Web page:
Your foodie friend has All-Clad. He has a Le Creuset dutch oven. He’s got a cast-iron skillet, an enameled omelet pan, and an electric slow-cooker. Is there any kitchen cookware he doesn’t have?
Probably not a Chinese sand pot. But he should.
Cheap, easy to clean, and versatile, these ceramic vessels have a way of sneaking into regular stovetop rotation. Glazed on the inside and unglazed on the outside, they distribute heat evenly over the flame, and can go in the oven too. They’re great for soups and beans, dry-cooked potatoes and other root vegetables that can steam in their own moisture under the clay lid, and caramelizing onions without having too pay hardly any attention at all. I also use mine to reheat leftover soups and sauces that, for some reason, are a pain to do in the microwave.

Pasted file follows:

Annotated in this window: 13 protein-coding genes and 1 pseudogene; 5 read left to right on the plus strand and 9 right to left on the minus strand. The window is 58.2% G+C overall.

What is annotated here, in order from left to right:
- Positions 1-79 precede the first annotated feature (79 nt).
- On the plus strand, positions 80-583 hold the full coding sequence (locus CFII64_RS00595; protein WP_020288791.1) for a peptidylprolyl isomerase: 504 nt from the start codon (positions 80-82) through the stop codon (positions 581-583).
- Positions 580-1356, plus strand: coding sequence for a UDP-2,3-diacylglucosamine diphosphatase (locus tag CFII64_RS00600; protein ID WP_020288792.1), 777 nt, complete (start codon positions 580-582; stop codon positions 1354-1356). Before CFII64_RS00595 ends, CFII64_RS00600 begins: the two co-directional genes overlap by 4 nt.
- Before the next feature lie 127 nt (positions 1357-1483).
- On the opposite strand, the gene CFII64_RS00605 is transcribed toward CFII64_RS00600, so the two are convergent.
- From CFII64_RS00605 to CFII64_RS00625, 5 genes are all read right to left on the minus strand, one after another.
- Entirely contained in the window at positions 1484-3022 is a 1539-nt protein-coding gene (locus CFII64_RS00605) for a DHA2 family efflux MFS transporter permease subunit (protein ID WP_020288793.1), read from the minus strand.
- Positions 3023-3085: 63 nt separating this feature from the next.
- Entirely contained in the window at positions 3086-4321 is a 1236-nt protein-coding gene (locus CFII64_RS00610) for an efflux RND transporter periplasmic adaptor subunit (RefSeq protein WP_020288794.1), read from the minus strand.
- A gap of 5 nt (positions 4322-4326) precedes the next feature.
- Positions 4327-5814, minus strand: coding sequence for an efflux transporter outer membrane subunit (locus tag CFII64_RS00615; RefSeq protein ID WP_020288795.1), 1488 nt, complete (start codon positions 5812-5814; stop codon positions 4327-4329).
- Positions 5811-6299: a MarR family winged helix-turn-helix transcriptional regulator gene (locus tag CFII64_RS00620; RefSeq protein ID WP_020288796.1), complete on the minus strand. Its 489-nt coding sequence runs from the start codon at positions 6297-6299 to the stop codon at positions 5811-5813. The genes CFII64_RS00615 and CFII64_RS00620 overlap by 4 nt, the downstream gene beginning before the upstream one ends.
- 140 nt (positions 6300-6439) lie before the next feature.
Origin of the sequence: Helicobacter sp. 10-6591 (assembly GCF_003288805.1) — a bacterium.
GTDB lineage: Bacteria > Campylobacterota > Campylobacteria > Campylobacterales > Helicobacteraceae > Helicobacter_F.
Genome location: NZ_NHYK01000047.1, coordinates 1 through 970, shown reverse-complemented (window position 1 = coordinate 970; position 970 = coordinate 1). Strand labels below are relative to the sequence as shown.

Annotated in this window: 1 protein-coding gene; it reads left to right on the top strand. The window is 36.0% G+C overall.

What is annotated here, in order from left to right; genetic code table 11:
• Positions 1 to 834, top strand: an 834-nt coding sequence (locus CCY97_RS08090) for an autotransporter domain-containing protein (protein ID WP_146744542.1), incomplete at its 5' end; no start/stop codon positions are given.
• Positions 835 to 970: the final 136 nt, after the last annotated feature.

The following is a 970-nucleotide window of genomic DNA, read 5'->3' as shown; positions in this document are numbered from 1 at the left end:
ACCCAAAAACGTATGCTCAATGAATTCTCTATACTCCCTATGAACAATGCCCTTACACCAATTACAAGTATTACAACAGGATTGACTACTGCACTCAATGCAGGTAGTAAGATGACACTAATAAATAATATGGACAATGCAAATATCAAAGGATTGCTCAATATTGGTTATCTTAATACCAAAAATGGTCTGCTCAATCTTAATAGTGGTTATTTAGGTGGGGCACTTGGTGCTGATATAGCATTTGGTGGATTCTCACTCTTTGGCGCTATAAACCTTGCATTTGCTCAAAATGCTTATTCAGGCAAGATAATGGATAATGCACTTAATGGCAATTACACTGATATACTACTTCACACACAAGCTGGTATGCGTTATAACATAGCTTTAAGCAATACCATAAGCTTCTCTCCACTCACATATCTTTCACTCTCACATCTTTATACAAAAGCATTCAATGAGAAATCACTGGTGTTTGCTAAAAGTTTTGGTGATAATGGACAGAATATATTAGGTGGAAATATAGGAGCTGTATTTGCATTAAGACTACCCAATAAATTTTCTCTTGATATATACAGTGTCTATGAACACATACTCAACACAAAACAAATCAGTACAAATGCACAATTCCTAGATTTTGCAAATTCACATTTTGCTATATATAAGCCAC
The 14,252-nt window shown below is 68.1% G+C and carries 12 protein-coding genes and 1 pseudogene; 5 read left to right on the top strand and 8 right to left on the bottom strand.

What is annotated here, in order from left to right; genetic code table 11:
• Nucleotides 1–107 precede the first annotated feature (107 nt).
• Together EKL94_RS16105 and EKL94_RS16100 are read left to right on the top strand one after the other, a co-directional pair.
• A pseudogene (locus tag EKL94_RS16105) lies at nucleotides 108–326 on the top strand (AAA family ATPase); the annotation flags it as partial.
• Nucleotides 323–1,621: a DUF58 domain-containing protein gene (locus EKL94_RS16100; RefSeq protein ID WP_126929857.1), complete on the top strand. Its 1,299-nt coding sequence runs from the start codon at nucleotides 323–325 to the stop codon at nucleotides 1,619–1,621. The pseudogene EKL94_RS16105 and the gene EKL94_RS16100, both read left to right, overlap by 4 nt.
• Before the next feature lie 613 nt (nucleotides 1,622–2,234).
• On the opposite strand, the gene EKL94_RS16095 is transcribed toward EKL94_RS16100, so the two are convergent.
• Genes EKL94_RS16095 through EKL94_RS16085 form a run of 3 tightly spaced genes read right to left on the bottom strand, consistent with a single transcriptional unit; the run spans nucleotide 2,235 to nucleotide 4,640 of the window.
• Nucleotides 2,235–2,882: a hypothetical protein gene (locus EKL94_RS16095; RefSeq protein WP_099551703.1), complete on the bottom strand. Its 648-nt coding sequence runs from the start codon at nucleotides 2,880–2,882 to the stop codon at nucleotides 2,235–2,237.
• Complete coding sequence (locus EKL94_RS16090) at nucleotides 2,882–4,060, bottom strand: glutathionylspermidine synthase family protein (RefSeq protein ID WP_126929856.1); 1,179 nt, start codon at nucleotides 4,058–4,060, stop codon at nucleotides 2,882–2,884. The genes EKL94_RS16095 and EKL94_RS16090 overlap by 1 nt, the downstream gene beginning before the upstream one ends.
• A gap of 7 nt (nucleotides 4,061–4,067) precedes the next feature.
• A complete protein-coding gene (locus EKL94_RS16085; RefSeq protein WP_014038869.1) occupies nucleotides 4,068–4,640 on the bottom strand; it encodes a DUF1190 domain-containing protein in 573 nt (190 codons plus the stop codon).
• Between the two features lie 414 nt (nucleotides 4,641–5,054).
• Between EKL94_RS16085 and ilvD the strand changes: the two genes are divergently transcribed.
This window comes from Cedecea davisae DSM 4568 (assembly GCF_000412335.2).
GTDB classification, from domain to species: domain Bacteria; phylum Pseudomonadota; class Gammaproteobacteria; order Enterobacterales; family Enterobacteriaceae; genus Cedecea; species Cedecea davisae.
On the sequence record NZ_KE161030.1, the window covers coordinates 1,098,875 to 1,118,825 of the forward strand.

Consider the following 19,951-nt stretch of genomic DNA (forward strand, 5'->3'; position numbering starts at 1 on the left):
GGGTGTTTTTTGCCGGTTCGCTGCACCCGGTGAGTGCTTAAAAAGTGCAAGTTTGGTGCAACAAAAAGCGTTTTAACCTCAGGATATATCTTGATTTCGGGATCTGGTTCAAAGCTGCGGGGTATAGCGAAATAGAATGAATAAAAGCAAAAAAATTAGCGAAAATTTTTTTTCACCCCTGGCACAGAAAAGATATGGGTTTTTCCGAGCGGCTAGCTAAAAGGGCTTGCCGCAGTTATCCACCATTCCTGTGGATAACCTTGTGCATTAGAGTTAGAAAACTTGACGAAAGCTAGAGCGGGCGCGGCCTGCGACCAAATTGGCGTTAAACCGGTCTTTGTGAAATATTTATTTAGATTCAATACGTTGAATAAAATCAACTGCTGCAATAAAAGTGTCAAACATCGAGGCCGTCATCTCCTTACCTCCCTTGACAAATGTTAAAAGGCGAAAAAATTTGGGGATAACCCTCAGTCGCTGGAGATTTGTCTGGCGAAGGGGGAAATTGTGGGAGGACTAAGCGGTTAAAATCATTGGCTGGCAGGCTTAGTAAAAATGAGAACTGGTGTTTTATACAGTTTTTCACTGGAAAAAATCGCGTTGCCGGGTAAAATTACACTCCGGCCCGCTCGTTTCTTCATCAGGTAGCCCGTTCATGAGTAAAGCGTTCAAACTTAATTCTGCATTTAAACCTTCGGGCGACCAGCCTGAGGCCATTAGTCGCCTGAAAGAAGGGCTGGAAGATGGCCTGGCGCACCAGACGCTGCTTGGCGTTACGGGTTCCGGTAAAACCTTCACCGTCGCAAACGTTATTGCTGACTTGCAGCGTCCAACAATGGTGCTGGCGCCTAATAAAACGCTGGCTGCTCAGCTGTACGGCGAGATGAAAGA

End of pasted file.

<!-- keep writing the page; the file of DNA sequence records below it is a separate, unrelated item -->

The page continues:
And did I mention cheap? You can score a decent sized sand pot for about $15 at any of the Asian supermarkets on Washington Avenue (the ones at 11th and 16th streets are where I generally have the best luck).
Bonus gift: Mediterranean Clay Pot Cooking, by Paula Wolfert. This compendium of recipes for cazuelas, tagines, Romertopf bakers, and other clay cooking vessels is one of my favorite cookbooks of the last five years. I use it all the time. And it’ll have plenty of ideas for bringing that Chinese sand pot into play.